Images will look different from either brand of camera. Most Nikons and most Canons’ match other cameras of the same brand when set alike, but images shot on Nikons most certainly won’t match the colors, highlights, shadows and grays of the other.
    In this case, there is no right and wrong. Photography is an art, and in art, it’s about what looks best to you, the artist.
    Look carefully at the color rendition you get from either camera, and shoot what you prefer.
    Auto White Balance (AWB) works very differently in different cameras. If you shoot in AWB as I do, one brand or the other may work better under the unique conditions under which you shoot. Pay attention and you’ll probably prefer one over the other.

  • s 9:45 PM on 130215 Permalink | Reply
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    Timelapse RAW 

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    Why shoot timelapse using raw instead of jpgs?  The Red Owl, Tom Baurain explains it’s for two reasons:  quality and control.  Raw files have much more information that can result in greater quality to your timelapse.
    The larger files not only hold more color information, but the size of these images allows you the ability crop out what you don’t want or pan and scan without compromising quality.

    The very nature of the raw file allows you to tweak the image in such a way that allows you to achieve the look you want without baking that look into the file itself.
    Taking advantage of the Raw format isn’t without peril, but the Red Owl breaks it all down with this Raw workflow.
    Here’s just some of what you’ll learn in this video:

    What gear you need for timelapseAdjusting your cameras settings to prevent “flicker”Setting up a file system to ensure compatibility with After EffectsHow to tweak your image in the Camera Raw interfaceThe switches in the Camera Raw interface and what they doMonitor your results in Adobe BridgeImporting into AfterEffects and rendering your compositionOn top of all this, Baurain also reveals some other great resources. For further learning, please visit the links below.
    General LearningTimeScapes “I’m New To Timelapse“Tyler Ginter’s Timelapse ChecklistLenses“Behind The Glass” with Vincent Laforet and Blake Whitman

    Part 1 “Intro to Lenses“Part 2 “Focal Length“Part 3 “Depth of Field“Lens Cleaning with Jared Abrams

    Filtersfxguidetv #74OliviaTech – Polarizing FiltersOliviaTech – ND Filters for beginnersCheesyCam – ND filter color cast testingColor CorrectionIntro To Color GradingTao of ColorAaronWilliams.tvColor Correction Handbook by Alexis Van HurkmanSoftwareLRTimelapse and click “tutorial” for several great tutorials on LRTimelapseOther Useful ResourcesVimeo Video SchoolTimelapse with a DSLR starring Andrea Allen and Philip BloomVimeo Music StoreMastering ISODSLR MechanicsTilt ShiftIf you’re thinking about doing timelapse or if you’ve done one but want to improve, then it’s imperative you watch this video.  You can find out more about The Red Owl, on his website athttp://theredowl.com


    Before deflickering make all your transitions. Deflickering will only change the exposure values.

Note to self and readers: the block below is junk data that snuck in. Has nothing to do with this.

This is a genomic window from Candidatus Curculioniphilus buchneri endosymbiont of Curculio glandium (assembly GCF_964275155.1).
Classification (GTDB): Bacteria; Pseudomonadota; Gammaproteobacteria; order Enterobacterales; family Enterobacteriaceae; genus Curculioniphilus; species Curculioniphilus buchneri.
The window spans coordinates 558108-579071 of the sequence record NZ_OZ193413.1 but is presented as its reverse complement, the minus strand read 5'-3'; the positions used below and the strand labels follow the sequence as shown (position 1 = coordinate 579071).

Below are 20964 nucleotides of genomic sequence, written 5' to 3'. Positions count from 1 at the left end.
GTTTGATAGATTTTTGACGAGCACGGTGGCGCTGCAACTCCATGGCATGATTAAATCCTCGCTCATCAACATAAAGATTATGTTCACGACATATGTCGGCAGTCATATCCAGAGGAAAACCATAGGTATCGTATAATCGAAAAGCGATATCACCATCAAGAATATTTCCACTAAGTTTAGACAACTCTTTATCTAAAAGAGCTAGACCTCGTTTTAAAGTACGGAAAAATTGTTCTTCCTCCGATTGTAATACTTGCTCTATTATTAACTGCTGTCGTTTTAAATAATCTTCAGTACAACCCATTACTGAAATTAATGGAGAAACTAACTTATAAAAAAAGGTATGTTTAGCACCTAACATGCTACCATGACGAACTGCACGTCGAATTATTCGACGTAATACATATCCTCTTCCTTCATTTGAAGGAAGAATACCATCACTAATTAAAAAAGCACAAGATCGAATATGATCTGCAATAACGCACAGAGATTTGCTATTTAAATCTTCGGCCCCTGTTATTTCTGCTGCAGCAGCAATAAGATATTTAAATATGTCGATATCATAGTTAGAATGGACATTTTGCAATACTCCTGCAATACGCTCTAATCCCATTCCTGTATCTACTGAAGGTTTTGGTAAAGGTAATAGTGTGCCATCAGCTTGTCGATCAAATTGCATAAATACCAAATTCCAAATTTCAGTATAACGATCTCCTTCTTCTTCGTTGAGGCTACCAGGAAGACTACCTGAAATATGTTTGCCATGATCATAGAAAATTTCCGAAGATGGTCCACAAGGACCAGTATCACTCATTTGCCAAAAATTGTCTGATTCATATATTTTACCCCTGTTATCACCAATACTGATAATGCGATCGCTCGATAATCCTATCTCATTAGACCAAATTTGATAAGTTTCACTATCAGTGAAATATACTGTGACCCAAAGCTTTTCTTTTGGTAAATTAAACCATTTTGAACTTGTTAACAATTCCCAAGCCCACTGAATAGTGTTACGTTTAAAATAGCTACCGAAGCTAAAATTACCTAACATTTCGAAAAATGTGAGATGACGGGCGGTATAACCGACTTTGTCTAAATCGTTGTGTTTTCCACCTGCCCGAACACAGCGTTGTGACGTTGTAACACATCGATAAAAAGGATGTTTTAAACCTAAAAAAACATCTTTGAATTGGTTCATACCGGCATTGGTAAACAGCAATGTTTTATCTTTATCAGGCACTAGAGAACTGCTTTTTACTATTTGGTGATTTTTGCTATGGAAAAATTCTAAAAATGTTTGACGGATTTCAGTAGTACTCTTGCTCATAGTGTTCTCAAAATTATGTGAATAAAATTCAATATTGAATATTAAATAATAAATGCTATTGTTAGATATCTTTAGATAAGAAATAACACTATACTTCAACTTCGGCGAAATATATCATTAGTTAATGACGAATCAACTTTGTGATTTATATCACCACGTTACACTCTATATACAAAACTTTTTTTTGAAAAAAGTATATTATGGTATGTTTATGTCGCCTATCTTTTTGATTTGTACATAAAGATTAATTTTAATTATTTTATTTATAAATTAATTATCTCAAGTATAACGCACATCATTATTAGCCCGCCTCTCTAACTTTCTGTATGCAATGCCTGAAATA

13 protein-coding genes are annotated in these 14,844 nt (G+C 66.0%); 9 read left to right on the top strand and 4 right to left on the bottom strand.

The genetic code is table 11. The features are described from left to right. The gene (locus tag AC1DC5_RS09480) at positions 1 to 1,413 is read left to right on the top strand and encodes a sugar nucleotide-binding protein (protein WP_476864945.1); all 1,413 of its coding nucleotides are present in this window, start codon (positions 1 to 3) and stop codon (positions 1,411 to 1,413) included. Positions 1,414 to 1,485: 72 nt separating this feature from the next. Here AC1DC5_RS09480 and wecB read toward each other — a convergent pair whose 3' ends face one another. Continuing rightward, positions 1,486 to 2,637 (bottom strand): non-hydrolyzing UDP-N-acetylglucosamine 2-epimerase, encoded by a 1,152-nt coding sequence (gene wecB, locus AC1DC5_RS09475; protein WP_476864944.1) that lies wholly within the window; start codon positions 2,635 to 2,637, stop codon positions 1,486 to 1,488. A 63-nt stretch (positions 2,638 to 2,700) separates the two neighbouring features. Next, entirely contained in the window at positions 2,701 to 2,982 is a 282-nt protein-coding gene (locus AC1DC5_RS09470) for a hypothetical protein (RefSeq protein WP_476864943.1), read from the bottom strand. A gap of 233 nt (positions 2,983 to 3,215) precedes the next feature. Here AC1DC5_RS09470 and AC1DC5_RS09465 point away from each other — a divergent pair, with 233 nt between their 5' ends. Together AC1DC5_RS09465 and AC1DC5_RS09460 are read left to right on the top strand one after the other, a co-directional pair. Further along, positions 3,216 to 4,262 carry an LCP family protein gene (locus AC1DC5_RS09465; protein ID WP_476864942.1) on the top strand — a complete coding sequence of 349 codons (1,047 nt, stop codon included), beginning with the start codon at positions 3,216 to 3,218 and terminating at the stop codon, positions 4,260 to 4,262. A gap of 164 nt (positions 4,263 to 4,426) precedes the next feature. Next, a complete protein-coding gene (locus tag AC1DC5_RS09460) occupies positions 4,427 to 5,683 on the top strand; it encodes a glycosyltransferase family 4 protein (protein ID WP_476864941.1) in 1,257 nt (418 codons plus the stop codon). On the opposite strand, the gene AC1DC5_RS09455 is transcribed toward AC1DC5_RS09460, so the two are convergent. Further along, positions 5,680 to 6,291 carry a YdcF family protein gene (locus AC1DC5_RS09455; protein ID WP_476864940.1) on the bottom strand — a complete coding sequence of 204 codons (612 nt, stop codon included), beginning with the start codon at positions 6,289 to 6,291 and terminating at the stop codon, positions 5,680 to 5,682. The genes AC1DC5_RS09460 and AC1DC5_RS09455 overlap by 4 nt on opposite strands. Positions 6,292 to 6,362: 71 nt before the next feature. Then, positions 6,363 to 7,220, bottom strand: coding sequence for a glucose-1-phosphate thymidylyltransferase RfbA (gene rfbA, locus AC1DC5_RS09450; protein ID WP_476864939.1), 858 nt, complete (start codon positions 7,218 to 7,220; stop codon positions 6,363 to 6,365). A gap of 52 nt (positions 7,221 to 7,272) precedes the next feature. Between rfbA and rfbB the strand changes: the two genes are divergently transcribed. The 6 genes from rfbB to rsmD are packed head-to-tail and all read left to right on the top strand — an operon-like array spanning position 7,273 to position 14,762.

Read this thread to learn how to edit your images to get the best of the deflickering algorithm.

    Now make sure your exposure curve hasn’t any former deflickering applied yet (straight yelow curve without bumps), if not right click on exposure in the table header and select “reset current column values without keyframes” (in this case reapply the auto transition).

    You already see two curves important for deflicker:
    The yellow curve is the original exposure curve (if you don’t see it make sure to select “exposure” on the curves selector below the preview)The blue curve is the average brightness of your image or reference area. To set a reference ares draw a rectangle with the mouse into your preview panel. Set the referece so that only local, unwanted flicker is captured not global effects like passing clouds etc. Find for example a place in the sky where no clouds pass or a part of the image that lies in the shadow all the time. The Goal is to separate flicker from wanted changes in lightning conditions. You can even set different reference areas on different images, LRTimelapse calculates an animation between them (like key frames). Single click in the preview erases the current reference-key-frame, double click resets all.

    Now you can turn on the deflicker checkbox. New curves appear:

    The Green curve is a smoothed out version of the blue one. I serves to indicate how the brightness of the selected area should behave. It should preserve any global (wanted) changes in lightning conditions and smooth out the unwanted flicker. With the “Avg. smooth” slider you can control how tight the curve matches the original blue brightness curve.
    My tip: avoid changing the Strength slider, in 99% its okay at the default value.The red curve shows a compensated yellow (exposure) curve. So when you hit save the red curve turns into the new yellow (deflickered) exposure curve. Basically the red curve is the blue curve mirrored on the green curve. You will see the changing effects when you play with the sliders.

  • s 9:36 PM on 130215 Permalink | Reply
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    Filming Greenscreen Tips